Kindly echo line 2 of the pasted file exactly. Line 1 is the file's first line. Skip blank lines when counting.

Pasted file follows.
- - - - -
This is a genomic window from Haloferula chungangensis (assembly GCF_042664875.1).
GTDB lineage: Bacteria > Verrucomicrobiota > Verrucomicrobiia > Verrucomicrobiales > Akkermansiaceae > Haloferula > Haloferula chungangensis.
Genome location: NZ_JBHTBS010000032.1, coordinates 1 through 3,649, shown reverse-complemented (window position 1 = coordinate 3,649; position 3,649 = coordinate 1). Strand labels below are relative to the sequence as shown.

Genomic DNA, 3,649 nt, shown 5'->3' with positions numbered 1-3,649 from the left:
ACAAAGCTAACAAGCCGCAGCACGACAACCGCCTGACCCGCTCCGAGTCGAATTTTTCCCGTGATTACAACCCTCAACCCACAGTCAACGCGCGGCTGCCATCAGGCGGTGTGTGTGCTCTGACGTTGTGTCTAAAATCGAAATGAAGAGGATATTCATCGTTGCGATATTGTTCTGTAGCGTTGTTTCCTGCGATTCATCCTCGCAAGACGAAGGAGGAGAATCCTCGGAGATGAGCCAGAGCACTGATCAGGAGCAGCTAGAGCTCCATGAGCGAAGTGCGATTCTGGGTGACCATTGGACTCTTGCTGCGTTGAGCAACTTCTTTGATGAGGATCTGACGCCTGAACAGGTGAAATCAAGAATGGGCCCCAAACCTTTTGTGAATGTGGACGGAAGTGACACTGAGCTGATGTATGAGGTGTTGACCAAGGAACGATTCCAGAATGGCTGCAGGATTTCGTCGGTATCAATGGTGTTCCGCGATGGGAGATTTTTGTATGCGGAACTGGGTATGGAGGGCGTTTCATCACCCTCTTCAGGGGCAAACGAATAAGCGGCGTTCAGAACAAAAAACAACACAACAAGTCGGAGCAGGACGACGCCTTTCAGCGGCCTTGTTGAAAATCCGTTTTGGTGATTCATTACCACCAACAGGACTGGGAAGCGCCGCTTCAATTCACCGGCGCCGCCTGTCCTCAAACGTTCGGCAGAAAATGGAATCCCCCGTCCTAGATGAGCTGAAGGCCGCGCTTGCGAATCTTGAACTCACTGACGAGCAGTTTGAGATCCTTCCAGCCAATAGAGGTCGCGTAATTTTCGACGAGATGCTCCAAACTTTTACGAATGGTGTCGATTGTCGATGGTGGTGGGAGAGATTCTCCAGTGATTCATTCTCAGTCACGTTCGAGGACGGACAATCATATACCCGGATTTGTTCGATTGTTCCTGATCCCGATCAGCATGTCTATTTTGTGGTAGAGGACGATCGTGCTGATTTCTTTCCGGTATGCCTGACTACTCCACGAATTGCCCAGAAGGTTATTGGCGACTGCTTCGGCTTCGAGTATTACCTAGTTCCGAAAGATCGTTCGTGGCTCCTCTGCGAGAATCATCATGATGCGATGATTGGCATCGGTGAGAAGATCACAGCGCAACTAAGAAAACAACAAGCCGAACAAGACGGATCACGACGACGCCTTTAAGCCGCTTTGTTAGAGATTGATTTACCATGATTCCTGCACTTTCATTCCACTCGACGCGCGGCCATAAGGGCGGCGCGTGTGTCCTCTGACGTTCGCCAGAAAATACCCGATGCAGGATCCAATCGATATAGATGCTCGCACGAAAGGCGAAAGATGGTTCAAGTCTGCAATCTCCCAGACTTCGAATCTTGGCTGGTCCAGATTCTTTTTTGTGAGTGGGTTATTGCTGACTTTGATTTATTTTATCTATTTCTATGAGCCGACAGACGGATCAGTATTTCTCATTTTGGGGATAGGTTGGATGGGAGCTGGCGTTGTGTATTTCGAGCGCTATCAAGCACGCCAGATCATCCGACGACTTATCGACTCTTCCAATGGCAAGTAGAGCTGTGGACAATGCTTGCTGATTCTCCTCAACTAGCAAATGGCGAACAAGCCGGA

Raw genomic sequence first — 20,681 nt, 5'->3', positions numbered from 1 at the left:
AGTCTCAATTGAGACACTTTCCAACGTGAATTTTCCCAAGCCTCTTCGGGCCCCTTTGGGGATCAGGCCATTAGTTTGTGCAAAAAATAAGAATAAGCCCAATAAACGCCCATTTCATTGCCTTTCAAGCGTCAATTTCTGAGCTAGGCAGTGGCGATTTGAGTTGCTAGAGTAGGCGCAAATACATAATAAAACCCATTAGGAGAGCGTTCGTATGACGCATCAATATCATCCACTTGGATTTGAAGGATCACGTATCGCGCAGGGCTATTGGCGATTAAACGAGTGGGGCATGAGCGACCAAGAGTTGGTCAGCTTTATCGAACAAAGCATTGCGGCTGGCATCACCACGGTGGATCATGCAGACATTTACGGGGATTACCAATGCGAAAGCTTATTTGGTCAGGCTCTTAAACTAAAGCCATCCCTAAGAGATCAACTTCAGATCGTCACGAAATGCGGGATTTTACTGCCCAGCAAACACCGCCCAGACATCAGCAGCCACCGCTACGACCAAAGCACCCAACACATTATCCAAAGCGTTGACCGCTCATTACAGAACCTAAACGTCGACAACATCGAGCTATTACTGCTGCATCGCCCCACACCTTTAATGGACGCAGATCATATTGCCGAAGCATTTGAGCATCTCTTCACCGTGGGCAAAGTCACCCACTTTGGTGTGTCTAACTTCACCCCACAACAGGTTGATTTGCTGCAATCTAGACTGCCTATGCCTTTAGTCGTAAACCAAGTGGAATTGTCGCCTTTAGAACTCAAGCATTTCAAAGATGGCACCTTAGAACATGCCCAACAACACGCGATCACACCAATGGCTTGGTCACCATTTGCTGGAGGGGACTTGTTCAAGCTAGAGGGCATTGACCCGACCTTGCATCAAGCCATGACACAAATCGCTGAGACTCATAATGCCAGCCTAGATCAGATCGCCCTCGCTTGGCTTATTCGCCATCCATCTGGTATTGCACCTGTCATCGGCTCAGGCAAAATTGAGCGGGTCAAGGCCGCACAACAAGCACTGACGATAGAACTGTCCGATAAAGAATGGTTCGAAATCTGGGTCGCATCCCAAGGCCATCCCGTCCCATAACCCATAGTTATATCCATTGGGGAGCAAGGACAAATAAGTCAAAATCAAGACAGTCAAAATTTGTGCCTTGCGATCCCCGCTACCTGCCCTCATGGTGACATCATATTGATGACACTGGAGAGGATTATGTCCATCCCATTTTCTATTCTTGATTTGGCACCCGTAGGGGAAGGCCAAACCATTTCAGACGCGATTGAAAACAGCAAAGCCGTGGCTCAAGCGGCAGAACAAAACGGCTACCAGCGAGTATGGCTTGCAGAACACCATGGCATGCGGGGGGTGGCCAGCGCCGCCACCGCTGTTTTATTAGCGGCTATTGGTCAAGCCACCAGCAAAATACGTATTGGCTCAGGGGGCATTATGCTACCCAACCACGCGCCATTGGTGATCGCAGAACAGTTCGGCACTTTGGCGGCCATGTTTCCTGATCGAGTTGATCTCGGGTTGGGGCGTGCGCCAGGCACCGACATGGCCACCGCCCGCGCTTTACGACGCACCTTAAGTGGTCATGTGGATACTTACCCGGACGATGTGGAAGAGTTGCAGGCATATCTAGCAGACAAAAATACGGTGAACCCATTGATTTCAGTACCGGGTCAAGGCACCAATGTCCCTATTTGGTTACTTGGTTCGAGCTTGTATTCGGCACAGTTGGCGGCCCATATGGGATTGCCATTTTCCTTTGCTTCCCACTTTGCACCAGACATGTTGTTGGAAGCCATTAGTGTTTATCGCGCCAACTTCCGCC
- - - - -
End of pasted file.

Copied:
GTDB lineage: Bacteria > Verrucomicrobiota > Verrucomicrobiia > Verrucomicrobiales > Akkermansiaceae > Haloferula > Haloferula chungangensis.